Pictured: Jackie Adams, Brice Glasscock, Tracey Wall, Kristen Rose and Susan Shelton

Kristen Rose was barely a teenager when she was first introduced to drugs and alcohol. Influenced by her older friends, she viewed substances as temporary Band-Aids for her personal feelings of emptiness and fragility. Substances made her problems disappear, if only for a few moments.

It didn’t take long for her naïve interest to transform into dependence.

As Rose grew older and developed a substance use disorder (SUD), she woke up every morning with one task on her mind — getting more substances, even if it meant breaking the law.

“My life encompassed it,” she said. “I eventually dropped out of school and dedicated my life to getting high and drunk. I didn’t perceive it as a problem at the time. I was young and I didn’t know what addiction was. I just thought I was having fun. I wanted to feel good.”

It never occurred to Rose that she was struggling with an illness until a year out from adulthood. At 17, Rose’s mother entered her into a detox and rehabilitation facility, where she got her first glimpse into recovery.

“I didn’t perceive it as a problem at the time. I was young and I didn’t know what addiction was. I just thought I was having fun. I wanted to feel good.”

Kristen Rose

Fighting for recovery

Rose hadn’t realized there were other people like her until that first rehabilitation program. During meetings, her peers shared stories of how they got to their points of desperation, and for the first time, Rose didn’t feel alone. She also saw what her life could evolve into if she continued down the same path.

“Going to community meetings and seeking treatment was a pivotal moment of clarity for my addiction,” she said. “We were healing together. I compared my experiences to others in my group and saw similarities. None of us wanted to die from our SUDs. We just wanted to be OK and were seeking solutions to our problems in the wrong way.”

Over the next two years, Rose learned and grew through her recovery program, rejecting the habits she developed in her teenage years. She became attentive to the tiny details in her life that took a back seat when her SUD came first — like paying bills, doing chores and caring for her personal hygiene.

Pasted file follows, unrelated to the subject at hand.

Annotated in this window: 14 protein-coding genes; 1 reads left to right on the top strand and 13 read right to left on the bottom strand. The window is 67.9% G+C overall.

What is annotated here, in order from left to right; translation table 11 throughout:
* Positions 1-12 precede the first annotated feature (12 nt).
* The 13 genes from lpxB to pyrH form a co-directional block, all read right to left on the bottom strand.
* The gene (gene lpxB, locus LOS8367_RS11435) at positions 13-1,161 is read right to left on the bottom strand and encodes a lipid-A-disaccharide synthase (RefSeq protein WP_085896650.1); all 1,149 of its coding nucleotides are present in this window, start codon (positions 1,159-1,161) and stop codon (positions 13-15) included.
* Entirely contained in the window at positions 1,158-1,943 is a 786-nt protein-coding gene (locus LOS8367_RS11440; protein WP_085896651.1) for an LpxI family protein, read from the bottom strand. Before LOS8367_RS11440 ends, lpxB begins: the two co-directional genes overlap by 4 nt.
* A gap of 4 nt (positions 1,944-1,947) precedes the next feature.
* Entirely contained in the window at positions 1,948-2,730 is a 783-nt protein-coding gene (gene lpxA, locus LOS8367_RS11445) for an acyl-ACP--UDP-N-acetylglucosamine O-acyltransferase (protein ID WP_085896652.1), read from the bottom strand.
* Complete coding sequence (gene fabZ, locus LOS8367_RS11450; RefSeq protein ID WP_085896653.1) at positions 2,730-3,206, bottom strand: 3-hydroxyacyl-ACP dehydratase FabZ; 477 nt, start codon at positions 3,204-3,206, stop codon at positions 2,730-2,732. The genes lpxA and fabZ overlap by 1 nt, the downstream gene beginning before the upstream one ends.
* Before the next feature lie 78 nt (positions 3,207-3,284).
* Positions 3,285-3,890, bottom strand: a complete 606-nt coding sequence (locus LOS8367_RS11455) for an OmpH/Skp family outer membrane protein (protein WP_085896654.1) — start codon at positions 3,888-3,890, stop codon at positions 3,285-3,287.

At 19, Rose stopped using substances. Life was clear, vibrant and different — but in the best way. For five years, she was hopeful in her recovery. Then, as most people with SUDs do, she experienced her first relapse.

A wake-up call

During her five years in recovery, Rose practiced the mantras, habits and routines she learned while in her rehabilitation program. She incorporated them into her daily life and worked on them every day.

“You work on your addiction every day, so you have to work on your recovery every day.”

Kristen Rose

At 24, Rose began to feel like she had total control of her disorder. So, she stopped practicing recovery tasks on her daily to-do list. She halted association with her recovering friends and peers. She started drinking and recreationally using drugs again in a way she perceived as “normal.”

Recovering life slowly slipped away with every habit that became unlearned.

“You work on your addiction every day, so you have to work on your recovery every day,” she said. “I stopped. I allowed myself to relapse.”

For two years, Rose continued to use substances as temporary fixes for her problems. Then, one morning, she received a call about her father. He was dying from liver failure from alcohol use. She flew to Phoenix, Ariz., to say her goodbyes.

“It was traumatic,” Rose said. “It’s in those moments, when terrible things happen to your loved ones, you have a spiritual moment. I realized this could be me one day. Watching my father die from the very same disease I have opened my eyes. I had an opportunity to turn my life around. He didn’t.”